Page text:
By Rich Pulvino
On January 15, 2013, Facebook announced the next big feature that is has been plugging away on in its Palo Alto labs—Graph Search. With “search” in the name, many people figured that this was Facebook’s big answer to finally competing with Google. While there are some similarities between what the two can accomplish, Facebook’s Graph Search focusing purely on Facebook activity—as opposed to being a search tool for all things across the Internet—plants a firm stake in the ground as defining social search.
If you’re not familiar with Graph Search, Facebook provides a helpful overview of what it is capable of. To be clear, this is not a search engine. This is social search across a single network, but it just so happens that this one network has a population of over one billion people and processes more than 500 terabytes of data on a daily basis. This data—the uploaded photos and videos, links, status updates, profiles, Likes, etc.—is combed through in Graph Search to provide a detailed result for the people, places, and things we all find important in our lives.
An example of such a search would be if I’m traveling to Chicago, I have the ability to search among my connections to see who has traveled there, I can see where they went, where they ate, what pictures they took, etc. This type of search can be conducted similarly on Google+ Local, but you don’t have quite the same amount of detail and in-depth search capabilities that Graph Search provides.
If Graph Search only pulls in personal information between you and your connections, where do businesses fit in? On the local level, there’s a great deal businesses need to pay attention to. Restaurants, doctors offices, bars, etc.—localized businesses need to understand how people interact with their company online. Likes become a bit more valuable because if your business in Rochester has a Facebook page, and people like it, and a friend searches for companies in your industry in Rochester, then your company is going to come up in that search.
Photos also become more important. Similar to how Foursquare aggregates pictures people take at locations, Graph Search will be able to do the same thing so long as the person who takes the picture geo-tags it. People searching for restaurants in Rochester just received a lot more information. Besides seeing who liked the restaurant, they also can see any pictures that their friends took while they were there.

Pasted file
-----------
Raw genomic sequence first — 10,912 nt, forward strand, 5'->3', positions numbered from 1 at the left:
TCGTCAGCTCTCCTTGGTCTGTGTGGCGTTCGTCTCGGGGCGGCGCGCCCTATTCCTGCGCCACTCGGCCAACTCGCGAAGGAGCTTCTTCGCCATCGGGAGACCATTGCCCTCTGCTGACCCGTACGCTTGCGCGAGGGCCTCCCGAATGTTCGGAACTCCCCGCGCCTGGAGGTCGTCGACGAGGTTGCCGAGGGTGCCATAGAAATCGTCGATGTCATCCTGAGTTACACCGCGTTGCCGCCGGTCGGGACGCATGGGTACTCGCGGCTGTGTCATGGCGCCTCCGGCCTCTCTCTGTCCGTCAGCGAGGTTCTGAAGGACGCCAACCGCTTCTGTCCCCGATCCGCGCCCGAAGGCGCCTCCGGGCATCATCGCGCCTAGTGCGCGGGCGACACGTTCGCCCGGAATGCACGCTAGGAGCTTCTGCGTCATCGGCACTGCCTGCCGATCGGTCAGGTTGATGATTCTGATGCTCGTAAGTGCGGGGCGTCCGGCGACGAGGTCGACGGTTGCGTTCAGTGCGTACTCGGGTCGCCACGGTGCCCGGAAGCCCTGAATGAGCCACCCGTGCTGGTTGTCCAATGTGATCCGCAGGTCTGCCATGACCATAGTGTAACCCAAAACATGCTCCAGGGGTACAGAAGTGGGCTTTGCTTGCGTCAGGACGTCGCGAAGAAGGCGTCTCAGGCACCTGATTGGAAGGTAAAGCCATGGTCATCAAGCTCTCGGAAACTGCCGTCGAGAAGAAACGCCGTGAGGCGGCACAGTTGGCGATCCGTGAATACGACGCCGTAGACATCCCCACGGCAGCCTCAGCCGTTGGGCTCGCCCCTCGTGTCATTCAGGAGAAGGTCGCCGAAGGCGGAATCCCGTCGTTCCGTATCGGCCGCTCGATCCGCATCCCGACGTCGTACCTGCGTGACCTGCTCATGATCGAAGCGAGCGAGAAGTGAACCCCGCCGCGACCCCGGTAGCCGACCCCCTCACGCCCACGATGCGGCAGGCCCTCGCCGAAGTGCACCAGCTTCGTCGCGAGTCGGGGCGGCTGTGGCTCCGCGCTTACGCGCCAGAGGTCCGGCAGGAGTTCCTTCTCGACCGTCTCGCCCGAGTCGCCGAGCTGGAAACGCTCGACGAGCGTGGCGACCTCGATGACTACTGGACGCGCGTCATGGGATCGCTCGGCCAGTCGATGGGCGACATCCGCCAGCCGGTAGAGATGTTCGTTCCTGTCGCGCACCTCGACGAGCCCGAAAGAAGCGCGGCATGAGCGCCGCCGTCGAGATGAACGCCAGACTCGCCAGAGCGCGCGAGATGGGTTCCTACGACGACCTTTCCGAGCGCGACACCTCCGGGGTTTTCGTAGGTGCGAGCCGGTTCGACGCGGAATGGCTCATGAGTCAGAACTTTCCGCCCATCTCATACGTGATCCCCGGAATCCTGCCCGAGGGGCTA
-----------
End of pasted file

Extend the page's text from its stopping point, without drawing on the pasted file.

On the larger corporate side, Graph Search serves as an excellent recruiting tool. If your company is looking for an engineer in San Francisco, then you can search your connections, or your friends’ connections, to see if you’re connected with any engineers in San Francisco. Additionally, Graph Search provides insight into a person’s personality and interests. By searching among your connections, Graph Search can find a person’s photos, places they’ve traveled to, and personal connections as a way to gauge if they are a right fit culturally for a company.
With the possibilities and potential of Graph Search come some concerns. More specifically, concerns related to privacy and security. Security experts are warning Facebook users to update their privacy settings because as Graph Search becomes available to the masses it creates more opportunities for spammers and cybercriminals. Citing “unseemly searches” and a lack of security education on Facebook’s part, PCWorld explains that users will need to take extra precautions and thoroughly go through their privacy settings to ensure they’re as locked down as possible.
Since it is being rolled out to users slowly, it is a bit difficult right now to predict the possibilities of Graph Search and whether or not it will be a success. From what’s been seen early on, there’s a great deal of speculation, with the two most popular ideas revolving around security/privacy and how the new feature will change recruiting. As more and more users experiment with the new technology, we’ll have a clearer image of Graph Search’s benefits as well as its pitfalls. For now, it’s best to stay tuned into the news, and read up often on what new Graph Search users are learning from their experiments.